Lawyers claim ESFA provider relief scheme ‘unlawful’ in letter to minister


A high-profile QC has worked with solicitors to write to the apprenticeships minister, Gillian Keegan, arguing that the Education and Skills Funding Agency’s provider relief scheme is “unlawful”.

James Goudie QC, a senior silk at 11KBW, as well as a deputy High Court judge and a master of the bench of the Inner Temple, was instructed by the law firm VWV to help present the case in a letter on behalf of the Association of Employment and Learning Providers.

The letter from VWV, dated April 27 and shared with the media, comes after the ESFA excluded the majority of apprenticeship provision from the relief scheme launched last Friday on the basis it was not covered by the Cabinet Office’s coronavirus policy notice PPN 02/20.

Keegan had told MPs that where apprentices are recorded on the government’s digital system, the contractual relationship is between the employer and the provider, rather than the government.

The lawyers counter this argument, stating that “this is comprehensively wrong in at least three respects”.

“First, the source of funding is simply irrelevant. Second, there is a contractual relationship for the provision of apprenticeship services. Third, there is more than one contractual relationship and it is important to focus on the right one.”

Goudie goes on to explain that the “scope” of the Cabinet Office guidance states that it “covers goods, services and works contracts being delivered in the UK” – which all apprenticeship providers fall under.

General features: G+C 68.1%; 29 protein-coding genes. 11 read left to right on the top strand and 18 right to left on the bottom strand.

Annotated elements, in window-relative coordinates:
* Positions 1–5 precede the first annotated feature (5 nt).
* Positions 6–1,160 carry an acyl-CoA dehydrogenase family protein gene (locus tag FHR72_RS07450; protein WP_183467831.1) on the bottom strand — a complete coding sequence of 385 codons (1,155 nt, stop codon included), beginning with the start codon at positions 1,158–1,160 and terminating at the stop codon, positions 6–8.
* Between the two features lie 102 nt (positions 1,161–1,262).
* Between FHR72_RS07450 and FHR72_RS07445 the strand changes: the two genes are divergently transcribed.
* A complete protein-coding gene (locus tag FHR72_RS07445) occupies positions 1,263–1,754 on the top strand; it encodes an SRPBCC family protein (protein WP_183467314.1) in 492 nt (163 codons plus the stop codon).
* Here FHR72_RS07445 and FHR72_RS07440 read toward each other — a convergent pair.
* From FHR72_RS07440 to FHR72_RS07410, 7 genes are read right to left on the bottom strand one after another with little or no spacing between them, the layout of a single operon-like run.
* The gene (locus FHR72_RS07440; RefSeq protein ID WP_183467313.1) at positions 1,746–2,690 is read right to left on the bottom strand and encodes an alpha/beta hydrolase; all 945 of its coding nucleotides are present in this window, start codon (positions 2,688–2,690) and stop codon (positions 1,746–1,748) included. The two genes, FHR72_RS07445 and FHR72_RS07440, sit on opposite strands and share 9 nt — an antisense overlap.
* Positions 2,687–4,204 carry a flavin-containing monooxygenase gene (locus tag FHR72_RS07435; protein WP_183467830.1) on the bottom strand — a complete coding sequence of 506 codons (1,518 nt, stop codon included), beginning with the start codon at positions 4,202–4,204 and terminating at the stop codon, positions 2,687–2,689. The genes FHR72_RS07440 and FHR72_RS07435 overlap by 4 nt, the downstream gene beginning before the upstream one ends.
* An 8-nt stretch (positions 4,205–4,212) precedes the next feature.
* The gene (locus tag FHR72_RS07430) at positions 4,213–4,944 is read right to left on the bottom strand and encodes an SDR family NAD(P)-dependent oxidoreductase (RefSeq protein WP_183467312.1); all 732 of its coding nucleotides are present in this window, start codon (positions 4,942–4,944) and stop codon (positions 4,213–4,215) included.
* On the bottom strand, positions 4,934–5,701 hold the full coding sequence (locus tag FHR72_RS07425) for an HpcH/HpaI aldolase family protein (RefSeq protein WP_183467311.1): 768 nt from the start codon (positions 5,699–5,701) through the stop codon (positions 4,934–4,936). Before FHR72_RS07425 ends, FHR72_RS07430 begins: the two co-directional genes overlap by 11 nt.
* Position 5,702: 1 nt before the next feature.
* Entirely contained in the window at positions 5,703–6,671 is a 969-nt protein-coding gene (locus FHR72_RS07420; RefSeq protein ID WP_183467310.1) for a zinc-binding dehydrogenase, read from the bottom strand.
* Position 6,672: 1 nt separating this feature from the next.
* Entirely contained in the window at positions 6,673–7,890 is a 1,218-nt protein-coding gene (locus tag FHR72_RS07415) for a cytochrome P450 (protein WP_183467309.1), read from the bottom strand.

“These are public service contracts, by way of duly procured framework agreements and all providers had to go through an application process with the ESFA to pass quality and financial thresholds to be admitted on to the Register of Apprenticeship Training Providers,” Goudie said.

“Our clients are calling for no more, and no less, than the straightforward application to their situation of straightforward guidance.”

His letter states that the AELP’s case is that apprenticeships funded through the digital system have a “plain and obvious entitlement by way of legitimate expectation to supplier relief under the guidance” and it is “unclear on what the failure to pay is based”.

The failure not to provide supplier relief, if persisted in, will be “unlawful”, it continues.

“This is on each of two broad grounds. First, the failure is not in accordance with, but is contrary to, the guidance. Second, it is discriminatory.”

It goes on to list a number of aspects of the DfE’s decision that “display a multiplicity of legal errors” including that failure to comply with Cabinet Office guidance is an “abuse of power”.

The letter concludes: “We understand that you are conducting a review. We trust that the threatened injustice will speedily be removed.”

A DfE spokesperson confirmed they have received the letter from the AELP and “we will respond in due course”.

There are 1,624 main and employer providers on the register of apprenticeship training providers currently, of which 593 have non-levy allocations this year, amounting to £690 million.